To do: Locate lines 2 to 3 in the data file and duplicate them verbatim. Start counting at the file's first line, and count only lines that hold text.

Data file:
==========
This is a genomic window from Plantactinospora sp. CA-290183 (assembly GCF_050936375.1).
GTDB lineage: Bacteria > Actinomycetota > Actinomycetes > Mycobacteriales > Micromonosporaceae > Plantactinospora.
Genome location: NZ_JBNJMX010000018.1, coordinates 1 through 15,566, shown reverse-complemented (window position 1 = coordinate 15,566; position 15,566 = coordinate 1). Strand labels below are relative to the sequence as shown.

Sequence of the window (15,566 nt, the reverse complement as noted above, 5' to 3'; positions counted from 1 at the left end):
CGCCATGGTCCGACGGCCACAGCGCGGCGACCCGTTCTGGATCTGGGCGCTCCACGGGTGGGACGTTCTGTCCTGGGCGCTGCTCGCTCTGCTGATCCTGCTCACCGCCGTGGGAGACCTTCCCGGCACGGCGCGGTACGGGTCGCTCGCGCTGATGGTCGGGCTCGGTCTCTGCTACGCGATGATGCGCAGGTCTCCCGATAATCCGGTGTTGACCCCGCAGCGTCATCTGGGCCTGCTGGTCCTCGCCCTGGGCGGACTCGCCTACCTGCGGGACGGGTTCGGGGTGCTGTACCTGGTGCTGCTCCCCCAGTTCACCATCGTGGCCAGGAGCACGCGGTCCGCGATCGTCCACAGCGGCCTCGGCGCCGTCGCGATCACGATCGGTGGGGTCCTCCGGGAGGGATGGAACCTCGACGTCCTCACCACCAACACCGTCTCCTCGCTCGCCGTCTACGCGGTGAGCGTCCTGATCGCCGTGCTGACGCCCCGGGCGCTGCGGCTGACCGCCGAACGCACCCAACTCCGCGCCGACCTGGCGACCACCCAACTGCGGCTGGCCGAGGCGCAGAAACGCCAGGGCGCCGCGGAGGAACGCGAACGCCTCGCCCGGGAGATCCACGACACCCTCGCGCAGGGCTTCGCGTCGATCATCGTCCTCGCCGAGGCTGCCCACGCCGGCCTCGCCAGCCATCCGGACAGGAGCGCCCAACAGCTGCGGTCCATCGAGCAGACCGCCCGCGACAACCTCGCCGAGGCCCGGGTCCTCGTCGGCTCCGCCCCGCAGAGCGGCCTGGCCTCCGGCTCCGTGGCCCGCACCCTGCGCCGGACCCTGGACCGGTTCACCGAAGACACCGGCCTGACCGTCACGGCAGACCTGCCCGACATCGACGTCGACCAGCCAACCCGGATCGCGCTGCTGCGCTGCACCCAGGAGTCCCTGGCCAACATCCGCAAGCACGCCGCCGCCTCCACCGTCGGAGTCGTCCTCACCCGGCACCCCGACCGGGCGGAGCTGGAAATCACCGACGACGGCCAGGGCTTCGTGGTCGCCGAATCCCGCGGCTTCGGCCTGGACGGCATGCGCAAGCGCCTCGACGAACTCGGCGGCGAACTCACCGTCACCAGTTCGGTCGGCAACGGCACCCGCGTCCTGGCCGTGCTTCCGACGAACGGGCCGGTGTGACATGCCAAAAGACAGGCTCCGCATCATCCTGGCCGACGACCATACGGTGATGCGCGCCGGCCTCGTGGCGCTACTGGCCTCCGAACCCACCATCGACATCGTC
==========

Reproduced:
GTDB lineage: Bacteria > Actinomycetota > Actinomycetes > Mycobacteriales > Micromonosporaceae > Plantactinospora.
Genome location: NZ_JBNJMX010000018.1, coordinates 1 through 15,566, shown reverse-complemented (window position 1 = coordinate 15,566; position 15,566 = coordinate 1). Strand labels below are relative to the sequence as shown.